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To speak or remain silent?

I don’t follow the British royal family and their machinations in any way – nor do I think anyone really should – but I’ve been unable to avoid the news of Prince Harry’s new tell-all memoir.
The sibling rivalry. The frozen penis. Something about a dress.
It would seem that most people are both appalled by Harry’s decision to reveal so much while simultaneously gobbling up all that he revealed.
This is a tricky one for me.
On one hand, I wholeheartedly agree with Anne Lamott, who famously said:
“You own everything that happened to you. Tell your stories. If people wanted you to write warmly about them, they should have behaved better.”
Absolutely. I’ve been using this quote in storytelling workshops for years.
But I also advise storytellers never to tell a story that will jeopardize or damage a relationship that they value.
Besides, if you’re doing Homework for Life or any of my many other story-finding strategies, you’ll have more than enough stories to tell and won’t need to tell the ones that will cause harm to the people you love.
Patti Davis, daughter of Ronald Reagan, would seem to agree with me when it comes to protecting and preserving the relationships you value. She wrote a piece in the New York Times talking about the regrets she has over publishing her tell-all memoir about her family and predicting that Prince Harry will eventually suffer the same fate.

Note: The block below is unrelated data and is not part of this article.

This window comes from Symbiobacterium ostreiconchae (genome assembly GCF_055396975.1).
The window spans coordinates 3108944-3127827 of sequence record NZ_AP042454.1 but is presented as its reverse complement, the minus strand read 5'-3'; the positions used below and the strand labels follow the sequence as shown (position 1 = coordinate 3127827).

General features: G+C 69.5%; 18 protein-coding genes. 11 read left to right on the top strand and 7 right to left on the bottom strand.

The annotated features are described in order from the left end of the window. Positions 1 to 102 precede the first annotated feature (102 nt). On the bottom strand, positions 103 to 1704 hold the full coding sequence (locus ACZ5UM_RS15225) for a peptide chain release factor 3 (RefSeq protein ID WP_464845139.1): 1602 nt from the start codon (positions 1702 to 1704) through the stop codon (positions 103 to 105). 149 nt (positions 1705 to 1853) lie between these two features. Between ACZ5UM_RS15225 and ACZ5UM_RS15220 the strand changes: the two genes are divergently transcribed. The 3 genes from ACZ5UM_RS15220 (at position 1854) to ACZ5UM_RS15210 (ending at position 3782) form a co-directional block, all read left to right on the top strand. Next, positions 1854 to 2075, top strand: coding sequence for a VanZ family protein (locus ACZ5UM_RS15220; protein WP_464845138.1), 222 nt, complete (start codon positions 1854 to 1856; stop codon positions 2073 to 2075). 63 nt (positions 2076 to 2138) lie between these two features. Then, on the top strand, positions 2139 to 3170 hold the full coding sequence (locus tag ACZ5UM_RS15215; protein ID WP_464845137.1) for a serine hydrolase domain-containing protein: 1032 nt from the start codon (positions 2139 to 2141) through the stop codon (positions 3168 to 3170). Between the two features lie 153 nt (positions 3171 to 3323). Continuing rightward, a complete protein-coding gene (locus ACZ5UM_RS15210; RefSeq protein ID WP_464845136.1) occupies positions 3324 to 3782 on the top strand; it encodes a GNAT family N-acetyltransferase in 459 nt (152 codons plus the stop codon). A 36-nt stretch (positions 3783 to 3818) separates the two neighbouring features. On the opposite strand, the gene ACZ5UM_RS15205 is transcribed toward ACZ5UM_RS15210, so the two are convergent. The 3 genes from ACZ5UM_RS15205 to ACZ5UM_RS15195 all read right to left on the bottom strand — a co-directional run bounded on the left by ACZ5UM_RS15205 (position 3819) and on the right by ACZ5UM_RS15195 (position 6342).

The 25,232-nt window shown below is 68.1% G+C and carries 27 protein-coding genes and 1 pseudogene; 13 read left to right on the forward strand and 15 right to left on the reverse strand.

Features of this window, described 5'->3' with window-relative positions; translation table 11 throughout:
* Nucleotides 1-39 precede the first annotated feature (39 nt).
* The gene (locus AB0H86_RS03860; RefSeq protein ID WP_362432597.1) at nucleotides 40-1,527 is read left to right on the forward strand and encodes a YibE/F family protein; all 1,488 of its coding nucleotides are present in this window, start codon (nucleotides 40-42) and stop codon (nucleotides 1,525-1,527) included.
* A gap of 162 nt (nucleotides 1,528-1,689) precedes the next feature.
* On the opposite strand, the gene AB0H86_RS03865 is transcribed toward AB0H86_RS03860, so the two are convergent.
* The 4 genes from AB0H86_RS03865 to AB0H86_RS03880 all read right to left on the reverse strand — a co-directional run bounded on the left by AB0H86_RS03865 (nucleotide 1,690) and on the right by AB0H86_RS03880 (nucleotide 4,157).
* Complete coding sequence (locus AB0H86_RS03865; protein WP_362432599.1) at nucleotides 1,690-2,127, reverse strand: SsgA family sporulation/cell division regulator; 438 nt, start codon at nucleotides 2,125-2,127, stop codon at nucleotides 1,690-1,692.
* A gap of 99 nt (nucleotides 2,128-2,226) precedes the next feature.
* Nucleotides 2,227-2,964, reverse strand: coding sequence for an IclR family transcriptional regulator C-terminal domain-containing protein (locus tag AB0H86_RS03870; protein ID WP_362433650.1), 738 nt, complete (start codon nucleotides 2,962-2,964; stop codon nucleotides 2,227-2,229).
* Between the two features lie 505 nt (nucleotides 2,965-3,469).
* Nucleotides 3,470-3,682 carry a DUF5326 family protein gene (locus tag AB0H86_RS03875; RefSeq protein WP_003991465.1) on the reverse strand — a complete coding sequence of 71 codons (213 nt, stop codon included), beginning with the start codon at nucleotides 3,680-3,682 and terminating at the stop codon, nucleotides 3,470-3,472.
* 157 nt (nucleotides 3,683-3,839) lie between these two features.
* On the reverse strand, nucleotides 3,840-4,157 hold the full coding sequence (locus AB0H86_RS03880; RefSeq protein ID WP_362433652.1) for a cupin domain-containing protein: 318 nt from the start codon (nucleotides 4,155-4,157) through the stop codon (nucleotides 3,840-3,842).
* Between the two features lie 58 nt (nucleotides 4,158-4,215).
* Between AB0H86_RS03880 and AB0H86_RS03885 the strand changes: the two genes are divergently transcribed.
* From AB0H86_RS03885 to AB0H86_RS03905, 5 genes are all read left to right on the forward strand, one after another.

She wrote:
“Not every truth has to be told to the entire world. People are always going to be curious about famous families, and often the stories from those families can resonate with others, give them insight into their own situations, and even transcend time since fame flutters at the edges of eternity.
But not everything needs to be shared, a truth that silence can teach. Harry seems to have operated on the dictum that ‘Silence is not an option.’ I would, respectfully, suggest to him that it is.”
It’s a tricky line to walk when it comes to sharing stories publicly, particularly when those stories involve others in meaningful and potentially damaging ways.
You’re certainly entitled to share your truth as widely as you desire, but when that truth causes harm to someone you love, the calculations become a lot more complicated, as I suspect that Prince Harry is finding out right now.